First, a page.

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Review Article

Med Arh. 2009; 63(2): 106-107

Spinal Cord Injury and Chronic Pain

Ksenija Miladinović.

Prevalence of chronic pain which develops after spinal cord injury (SCI) varies, but in average is 65%. There are many questionnaires and scales for characterisation and classification of chronic SCI pain. One of them is LANSS (Leeds Assesment of Neuropathic Symptoms and Signs) scale for differentiation of neuropathic pain. Aims of this study were: 1) To assess prevalence of chronic pain in the sample of patients with SCI; 2) To classify the pain; 3) To analyse its correlations with demographic and neurological features as well as with activities of daily life (ADL); 4) To evaluate pain treatment. Patients and methods: Retrospective, randomized, observational study based on personal interview, Visual Analog Scale (VAS) for pain intensity evaluation, graded from 0 to 10, and on LANSS scale included 100 patients. Results: 50% of patients reported existence of chronic pain. In 80% of them pain was below the level of SCI and in 20% of them pain was at the level of SCI. 92% of patients with chronic pain fulfilled LANNS score for neuropathic pain. VAS showed higher intensity of pain among men (average 7.4) than in women (average 6.6). There were positive correlations: between VAS and LANSS scale (p=0.002), between VAS and age (p=0.040) and between VAS and level of injury (Pearson rho=0.329; p=0.020). 60% of patients declared pain interference with ADL. 24% of patients did not treat pain at all, 16% treated pain with physical procedures and 60% treated pain pharmacologically. Conclusions: Results of this study confirmed high prevalence of chronic pain among patients with SCI, and its features indicated neuropathic type of pain. Pain intensity had positive correlation with gender, age, level of SCI and ADL. Results showed that pharmacological treatment of this pain is much more in use than non-pharmacological one.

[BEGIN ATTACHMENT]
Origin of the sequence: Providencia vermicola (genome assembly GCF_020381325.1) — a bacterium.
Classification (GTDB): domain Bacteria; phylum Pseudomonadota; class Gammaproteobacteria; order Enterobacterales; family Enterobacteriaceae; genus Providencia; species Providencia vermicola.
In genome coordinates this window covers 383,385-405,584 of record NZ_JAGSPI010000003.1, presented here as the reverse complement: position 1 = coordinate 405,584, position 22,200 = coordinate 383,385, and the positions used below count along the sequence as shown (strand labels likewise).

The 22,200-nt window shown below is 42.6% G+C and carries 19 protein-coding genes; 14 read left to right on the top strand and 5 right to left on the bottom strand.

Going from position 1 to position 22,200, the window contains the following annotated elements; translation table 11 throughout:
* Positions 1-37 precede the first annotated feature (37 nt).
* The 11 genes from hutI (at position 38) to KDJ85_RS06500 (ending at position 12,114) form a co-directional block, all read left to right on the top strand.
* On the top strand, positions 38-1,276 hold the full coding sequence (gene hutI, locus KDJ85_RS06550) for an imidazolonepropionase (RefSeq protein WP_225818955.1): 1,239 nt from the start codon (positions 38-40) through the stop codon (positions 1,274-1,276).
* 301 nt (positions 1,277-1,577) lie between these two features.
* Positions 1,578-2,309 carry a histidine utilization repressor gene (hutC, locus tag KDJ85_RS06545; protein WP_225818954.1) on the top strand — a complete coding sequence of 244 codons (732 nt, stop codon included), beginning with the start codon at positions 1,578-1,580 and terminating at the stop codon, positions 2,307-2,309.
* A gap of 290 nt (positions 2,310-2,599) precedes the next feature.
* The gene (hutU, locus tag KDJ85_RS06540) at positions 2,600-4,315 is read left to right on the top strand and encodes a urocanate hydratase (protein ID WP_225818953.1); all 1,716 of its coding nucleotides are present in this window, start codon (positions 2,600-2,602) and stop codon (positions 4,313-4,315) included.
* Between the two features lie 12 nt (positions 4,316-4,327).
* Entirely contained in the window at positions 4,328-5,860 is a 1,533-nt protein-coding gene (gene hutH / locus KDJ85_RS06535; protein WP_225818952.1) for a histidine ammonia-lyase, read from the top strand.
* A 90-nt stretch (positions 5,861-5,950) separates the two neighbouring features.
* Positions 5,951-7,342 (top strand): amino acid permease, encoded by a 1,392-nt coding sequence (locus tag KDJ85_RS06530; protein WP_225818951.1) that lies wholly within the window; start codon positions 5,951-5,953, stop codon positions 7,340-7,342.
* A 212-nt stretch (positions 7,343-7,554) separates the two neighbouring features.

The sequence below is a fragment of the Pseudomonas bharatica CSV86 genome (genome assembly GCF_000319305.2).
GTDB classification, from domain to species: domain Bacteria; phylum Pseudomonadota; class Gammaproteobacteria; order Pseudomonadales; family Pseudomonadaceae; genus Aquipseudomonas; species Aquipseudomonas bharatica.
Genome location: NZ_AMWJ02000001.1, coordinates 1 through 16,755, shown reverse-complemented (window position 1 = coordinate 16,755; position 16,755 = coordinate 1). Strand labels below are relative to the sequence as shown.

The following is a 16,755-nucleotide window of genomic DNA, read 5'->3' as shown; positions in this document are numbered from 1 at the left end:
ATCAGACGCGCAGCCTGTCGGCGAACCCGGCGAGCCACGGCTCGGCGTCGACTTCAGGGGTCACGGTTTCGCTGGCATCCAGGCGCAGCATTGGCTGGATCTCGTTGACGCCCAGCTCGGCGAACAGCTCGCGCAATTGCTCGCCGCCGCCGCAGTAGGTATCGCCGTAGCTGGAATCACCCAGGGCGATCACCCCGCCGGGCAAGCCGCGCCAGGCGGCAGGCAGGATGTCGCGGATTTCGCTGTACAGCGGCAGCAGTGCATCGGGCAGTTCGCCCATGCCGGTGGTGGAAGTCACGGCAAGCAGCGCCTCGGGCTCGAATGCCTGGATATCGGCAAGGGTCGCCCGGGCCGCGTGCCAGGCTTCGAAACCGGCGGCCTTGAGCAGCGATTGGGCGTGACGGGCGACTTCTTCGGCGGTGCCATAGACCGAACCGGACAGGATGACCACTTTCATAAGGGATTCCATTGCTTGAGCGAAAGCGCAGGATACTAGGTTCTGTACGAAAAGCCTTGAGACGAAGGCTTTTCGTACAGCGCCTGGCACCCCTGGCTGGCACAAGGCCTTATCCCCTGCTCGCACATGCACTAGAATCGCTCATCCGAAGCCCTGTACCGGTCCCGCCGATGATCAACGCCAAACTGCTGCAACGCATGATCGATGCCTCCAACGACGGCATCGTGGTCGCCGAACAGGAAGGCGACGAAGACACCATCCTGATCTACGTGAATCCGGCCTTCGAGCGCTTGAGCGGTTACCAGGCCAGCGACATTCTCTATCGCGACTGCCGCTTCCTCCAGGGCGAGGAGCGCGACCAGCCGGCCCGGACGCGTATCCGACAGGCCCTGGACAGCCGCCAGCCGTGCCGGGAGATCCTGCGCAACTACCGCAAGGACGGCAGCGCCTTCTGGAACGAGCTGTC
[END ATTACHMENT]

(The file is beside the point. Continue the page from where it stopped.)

Key words: spinal cord injury, chronic pain

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